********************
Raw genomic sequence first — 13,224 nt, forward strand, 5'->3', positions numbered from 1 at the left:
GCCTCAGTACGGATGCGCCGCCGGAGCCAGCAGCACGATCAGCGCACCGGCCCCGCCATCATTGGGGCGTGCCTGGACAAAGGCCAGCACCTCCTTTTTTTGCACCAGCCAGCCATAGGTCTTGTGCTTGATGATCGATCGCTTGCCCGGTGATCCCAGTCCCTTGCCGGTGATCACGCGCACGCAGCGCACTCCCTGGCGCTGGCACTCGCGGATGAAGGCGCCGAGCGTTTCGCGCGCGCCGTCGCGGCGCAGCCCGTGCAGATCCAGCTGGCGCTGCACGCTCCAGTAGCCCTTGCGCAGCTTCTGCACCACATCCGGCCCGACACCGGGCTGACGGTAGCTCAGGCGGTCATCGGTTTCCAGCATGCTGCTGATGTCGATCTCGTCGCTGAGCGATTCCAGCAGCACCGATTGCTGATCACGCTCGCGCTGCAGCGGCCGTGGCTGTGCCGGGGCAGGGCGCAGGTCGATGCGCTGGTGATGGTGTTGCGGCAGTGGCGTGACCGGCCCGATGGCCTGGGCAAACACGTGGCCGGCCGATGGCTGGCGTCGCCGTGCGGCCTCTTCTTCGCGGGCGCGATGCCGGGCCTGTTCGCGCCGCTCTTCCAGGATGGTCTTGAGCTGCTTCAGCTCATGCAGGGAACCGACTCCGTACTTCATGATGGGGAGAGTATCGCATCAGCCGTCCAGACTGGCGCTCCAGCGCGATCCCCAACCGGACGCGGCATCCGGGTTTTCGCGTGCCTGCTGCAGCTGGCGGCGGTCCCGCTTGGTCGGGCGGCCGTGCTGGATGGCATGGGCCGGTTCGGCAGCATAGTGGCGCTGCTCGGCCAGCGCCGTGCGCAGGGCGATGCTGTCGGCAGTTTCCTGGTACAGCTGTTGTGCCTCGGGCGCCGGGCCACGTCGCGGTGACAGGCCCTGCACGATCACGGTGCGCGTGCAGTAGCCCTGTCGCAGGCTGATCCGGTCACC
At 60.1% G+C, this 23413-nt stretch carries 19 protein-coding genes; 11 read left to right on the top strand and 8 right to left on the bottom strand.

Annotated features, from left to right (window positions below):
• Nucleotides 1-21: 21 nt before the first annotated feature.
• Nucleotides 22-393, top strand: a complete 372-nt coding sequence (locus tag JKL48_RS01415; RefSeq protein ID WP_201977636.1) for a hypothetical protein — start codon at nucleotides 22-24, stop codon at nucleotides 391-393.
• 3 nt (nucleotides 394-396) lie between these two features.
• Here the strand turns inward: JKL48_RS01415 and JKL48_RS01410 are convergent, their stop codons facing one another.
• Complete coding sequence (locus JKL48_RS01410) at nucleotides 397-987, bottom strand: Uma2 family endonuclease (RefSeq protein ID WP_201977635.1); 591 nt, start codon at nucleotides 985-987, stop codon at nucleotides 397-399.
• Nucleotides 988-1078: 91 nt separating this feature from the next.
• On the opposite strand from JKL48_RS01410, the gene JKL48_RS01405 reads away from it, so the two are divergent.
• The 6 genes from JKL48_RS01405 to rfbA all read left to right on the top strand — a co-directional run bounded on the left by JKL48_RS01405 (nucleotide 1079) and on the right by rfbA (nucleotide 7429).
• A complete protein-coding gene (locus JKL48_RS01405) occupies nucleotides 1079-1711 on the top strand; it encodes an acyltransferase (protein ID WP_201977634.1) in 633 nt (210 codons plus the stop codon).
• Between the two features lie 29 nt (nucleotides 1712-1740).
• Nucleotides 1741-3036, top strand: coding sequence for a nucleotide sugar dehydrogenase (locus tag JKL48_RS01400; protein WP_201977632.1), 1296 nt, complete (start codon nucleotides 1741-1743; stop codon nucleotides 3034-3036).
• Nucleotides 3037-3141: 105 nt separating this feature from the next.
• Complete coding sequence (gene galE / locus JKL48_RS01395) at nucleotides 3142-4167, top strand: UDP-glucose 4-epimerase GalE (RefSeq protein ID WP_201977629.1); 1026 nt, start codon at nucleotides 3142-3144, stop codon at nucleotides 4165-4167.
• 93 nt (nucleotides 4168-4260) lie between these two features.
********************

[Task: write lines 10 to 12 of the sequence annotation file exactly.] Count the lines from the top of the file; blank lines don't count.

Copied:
• Nucleotides 988-1078: 91 nt separating this feature from the next.
• On the opposite strand from JKL48_RS01410, the gene JKL48_RS01405 reads away from it, so the two are divergent.
• The 6 genes from JKL48_RS01405 to rfbA all read left to right on the top strand — a co-directional run bounded on the left by JKL48_RS01405 (nucleotide 1079) and on the right by rfbA (nucleotide 7429).